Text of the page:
Create a Digital Marketing Budget
Digital marketing is becoming an increasingly critical part of running a successful business venture with each passing year. But just how much should you set aside for digital marketing? What kind of strategies should you put in place, and how much should you invest in each? Here we’ll go over some tried and tested methods for developing a solid digital marketing budget.
Setting Your Overall Budget
Overall, the average company spends around 10% of its revenue on marketing, and the SBA recommends spending about 7-8%. Of course, some companies allocate more or less than these figures on their digital marketing budget. However, it’s a good idea to consider these benchmarks when setting your overall marketing budget.
Many experts agree that around half of this budget should go towards marketing online. That may seem like a lot, but with the ever-expanding popularity of the internet, it’s crucial that you don’t let potential leads go to waste.
Stats and studies show that traditional marketing strategies are falling behind their digital counterparts. Furthermore, innovations in the technology sector mean that digital marketing budgets are only to get bigger over time, and with good reason, so don’t fall behind.
The 70-20-10 Rule
Once you’ve set your overall digital marketing budget, the question is how to allocate these funds effectively? Here, the 70-20-10 rule can act as a point of guidance.
So what is the 70-20-10 rule, and why is it helpful? Let’s take a look.
The rule breaks down your output and investment into three areas.
The first area, where you’ll want to be allocating around 70% of your digital marketing budget, concerns steady, safe, and reliable content. In other words, business as usual. Strategies here include promoting popular products and marketing on platforms where you already have a record of success, such as email. After all, you don’t want to fix what isn’t broken, nor do you want to pull the rug from underneath your previous business strategy.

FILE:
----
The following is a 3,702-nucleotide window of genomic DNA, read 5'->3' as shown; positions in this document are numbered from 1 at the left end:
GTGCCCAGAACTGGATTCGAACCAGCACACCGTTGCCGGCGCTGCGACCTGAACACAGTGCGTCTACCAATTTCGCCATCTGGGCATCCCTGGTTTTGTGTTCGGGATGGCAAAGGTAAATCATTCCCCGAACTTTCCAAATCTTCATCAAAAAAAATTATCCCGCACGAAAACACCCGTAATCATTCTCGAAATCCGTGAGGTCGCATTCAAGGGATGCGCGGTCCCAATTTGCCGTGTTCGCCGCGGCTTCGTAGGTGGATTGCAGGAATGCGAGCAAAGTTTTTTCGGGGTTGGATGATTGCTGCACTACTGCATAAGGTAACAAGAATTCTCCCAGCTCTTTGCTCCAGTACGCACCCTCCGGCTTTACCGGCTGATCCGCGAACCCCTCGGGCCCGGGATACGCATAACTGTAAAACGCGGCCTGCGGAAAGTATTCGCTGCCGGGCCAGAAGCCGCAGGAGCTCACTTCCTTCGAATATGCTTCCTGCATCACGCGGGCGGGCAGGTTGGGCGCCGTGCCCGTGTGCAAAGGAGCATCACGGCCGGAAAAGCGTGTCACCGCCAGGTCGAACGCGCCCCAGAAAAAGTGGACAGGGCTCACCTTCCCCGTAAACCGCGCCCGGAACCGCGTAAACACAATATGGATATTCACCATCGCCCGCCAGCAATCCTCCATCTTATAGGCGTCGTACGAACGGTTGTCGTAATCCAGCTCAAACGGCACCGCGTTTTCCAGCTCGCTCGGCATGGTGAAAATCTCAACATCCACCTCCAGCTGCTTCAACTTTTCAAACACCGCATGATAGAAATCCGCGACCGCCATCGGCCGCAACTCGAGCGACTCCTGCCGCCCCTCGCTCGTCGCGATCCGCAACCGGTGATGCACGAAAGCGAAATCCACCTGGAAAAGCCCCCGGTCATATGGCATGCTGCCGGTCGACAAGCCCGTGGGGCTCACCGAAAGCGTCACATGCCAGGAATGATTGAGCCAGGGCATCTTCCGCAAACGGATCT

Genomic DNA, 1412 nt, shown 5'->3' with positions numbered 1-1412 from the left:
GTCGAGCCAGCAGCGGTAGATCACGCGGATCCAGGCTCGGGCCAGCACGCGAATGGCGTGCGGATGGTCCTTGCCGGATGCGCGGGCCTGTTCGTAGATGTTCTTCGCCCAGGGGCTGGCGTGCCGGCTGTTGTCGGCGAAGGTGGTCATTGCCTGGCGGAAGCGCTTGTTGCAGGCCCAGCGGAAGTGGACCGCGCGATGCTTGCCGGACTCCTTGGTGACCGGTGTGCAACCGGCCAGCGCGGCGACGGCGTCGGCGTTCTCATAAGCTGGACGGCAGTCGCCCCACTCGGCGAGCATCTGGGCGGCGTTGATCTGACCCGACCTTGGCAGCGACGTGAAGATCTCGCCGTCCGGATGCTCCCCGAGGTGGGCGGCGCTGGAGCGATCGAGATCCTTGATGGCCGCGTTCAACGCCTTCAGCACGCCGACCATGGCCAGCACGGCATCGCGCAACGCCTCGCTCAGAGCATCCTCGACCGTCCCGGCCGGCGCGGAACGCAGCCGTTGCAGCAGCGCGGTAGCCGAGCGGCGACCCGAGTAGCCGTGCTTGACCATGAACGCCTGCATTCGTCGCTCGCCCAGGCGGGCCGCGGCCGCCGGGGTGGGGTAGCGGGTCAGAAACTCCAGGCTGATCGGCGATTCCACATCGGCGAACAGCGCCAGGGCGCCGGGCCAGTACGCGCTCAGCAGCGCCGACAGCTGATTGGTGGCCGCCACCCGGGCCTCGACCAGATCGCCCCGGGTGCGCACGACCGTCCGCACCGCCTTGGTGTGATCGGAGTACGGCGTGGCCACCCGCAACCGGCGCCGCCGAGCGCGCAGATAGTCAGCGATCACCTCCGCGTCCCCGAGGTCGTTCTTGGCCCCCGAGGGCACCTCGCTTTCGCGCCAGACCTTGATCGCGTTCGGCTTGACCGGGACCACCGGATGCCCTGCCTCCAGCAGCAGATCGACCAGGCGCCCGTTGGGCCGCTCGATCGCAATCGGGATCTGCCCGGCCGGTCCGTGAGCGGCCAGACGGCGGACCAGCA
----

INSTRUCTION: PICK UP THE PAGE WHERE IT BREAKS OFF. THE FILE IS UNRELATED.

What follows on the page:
20% of your budget goes into investing in your business’s future by developing new strategies. For instance, you might market a new product line or invest in a new platform that has recently gone mainstream. Of course, there is risk involved here, but it’s also essential for your company to expand and innovate.
The final 10% of your digital marketing budget should go towards new, responsive, and more experimental strategies. For example, this could mean investing in emerging technologies or media platforms or reacting to recent events or changes in the digital landscape. Investing here keeps your company’s marketing agile and adaptable enough to deal with any unexpected changes.
The 70-20-10 rule isn’t set in stone, and you’ll want to alter it according to the needs of your business. However, it can be a great point of reference. By budgeting this way, you should avoid letting your marketing get stale while also avoiding putting too much of your budget into risky ventures.
Some Final Considerations
When setting a digital marketing budget, you’ll want to keep your business’s overall targets and goals in mind. There’s little point in advancing your marketing into areas that won’t help the company achieve its goals. You’ll also want to constantly analyze and audit your strategy to keep an eye on what is and isn’t working.